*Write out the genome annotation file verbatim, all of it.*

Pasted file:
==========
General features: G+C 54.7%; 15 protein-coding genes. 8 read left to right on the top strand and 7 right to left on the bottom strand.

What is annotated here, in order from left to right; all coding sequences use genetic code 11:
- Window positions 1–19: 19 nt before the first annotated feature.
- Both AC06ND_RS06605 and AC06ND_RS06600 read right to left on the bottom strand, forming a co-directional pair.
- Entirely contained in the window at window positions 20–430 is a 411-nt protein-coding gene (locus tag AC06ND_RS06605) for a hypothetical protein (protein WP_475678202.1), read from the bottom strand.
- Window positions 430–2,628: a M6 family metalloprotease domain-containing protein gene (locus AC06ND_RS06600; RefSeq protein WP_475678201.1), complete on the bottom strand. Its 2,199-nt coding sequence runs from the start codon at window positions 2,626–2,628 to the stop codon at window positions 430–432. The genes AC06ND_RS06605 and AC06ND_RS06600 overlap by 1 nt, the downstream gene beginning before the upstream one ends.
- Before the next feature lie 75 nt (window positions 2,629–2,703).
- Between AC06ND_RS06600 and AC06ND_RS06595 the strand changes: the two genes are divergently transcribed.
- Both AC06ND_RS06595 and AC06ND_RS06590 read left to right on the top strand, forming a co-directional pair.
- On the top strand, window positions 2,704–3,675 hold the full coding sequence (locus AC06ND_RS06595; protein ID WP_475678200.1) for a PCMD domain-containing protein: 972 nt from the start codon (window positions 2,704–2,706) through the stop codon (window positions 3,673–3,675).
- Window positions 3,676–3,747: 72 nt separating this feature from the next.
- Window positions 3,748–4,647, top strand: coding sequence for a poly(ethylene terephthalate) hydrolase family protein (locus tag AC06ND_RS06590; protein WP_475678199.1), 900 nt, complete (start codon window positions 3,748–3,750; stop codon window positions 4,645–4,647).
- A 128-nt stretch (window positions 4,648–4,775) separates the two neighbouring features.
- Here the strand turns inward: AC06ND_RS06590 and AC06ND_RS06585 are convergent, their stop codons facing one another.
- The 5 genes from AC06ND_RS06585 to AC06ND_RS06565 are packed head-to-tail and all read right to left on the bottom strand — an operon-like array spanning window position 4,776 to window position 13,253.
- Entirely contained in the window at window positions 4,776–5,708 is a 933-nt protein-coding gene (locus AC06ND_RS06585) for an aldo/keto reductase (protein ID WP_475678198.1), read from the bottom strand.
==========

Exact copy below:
General features: G+C 54.7%; 15 protein-coding genes. 8 read left to right on the top strand and 7 right to left on the bottom strand.

What is annotated here, in order from left to right; all coding sequences use genetic code 11:
- Window positions 1–19: 19 nt before the first annotated feature.
- Both AC06ND_RS06605 and AC06ND_RS06600 read right to left on the bottom strand, forming a co-directional pair.
- Entirely contained in the window at window positions 20–430 is a 411-nt protein-coding gene (locus tag AC06ND_RS06605) for a hypothetical protein (protein WP_475678202.1), read from the bottom strand.
- Window positions 430–2,628: a M6 family metalloprotease domain-containing protein gene (locus AC06ND_RS06600; RefSeq protein WP_475678201.1), complete on the bottom strand. Its 2,199-nt coding sequence runs from the start codon at window positions 2,626–2,628 to the stop codon at window positions 430–432. The genes AC06ND_RS06605 and AC06ND_RS06600 overlap by 1 nt, the downstream gene beginning before the upstream one ends.
- Before the next feature lie 75 nt (window positions 2,629–2,703).
- Between AC06ND_RS06600 and AC06ND_RS06595 the strand changes: the two genes are divergently transcribed.
- Both AC06ND_RS06595 and AC06ND_RS06590 read left to right on the top strand, forming a co-directional pair.
- On the top strand, window positions 2,704–3,675 hold the full coding sequence (locus AC06ND_RS06595; protein ID WP_475678200.1) for a PCMD domain-containing protein: 972 nt from the start codon (window positions 2,704–2,706) through the stop codon (window positions 3,673–3,675).
- Window positions 3,676–3,747: 72 nt separating this feature from the next.
- Window positions 3,748–4,647, top strand: coding sequence for a poly(ethylene terephthalate) hydrolase family protein (locus tag AC06ND_RS06590; protein WP_475678199.1), 900 nt, complete (start codon window positions 3,748–3,750; stop codon window positions 4,645–4,647).
- A 128-nt stretch (window positions 4,648–4,775) separates the two neighbouring features.
- Here the strand turns inward: AC06ND_RS06590 and AC06ND_RS06585 are convergent, their stop codons facing one another.
- The 5 genes from AC06ND_RS06585 to AC06ND_RS06565 are packed head-to-tail and all read right to left on the bottom strand — an operon-like array spanning window position 4,776 to window position 13,253.
- Entirely contained in the window at window positions 4,776–5,708 is a 933-nt protein-coding gene (locus AC06ND_RS06585) for an aldo/keto reductase (protein ID WP_475678198.1), read from the bottom strand.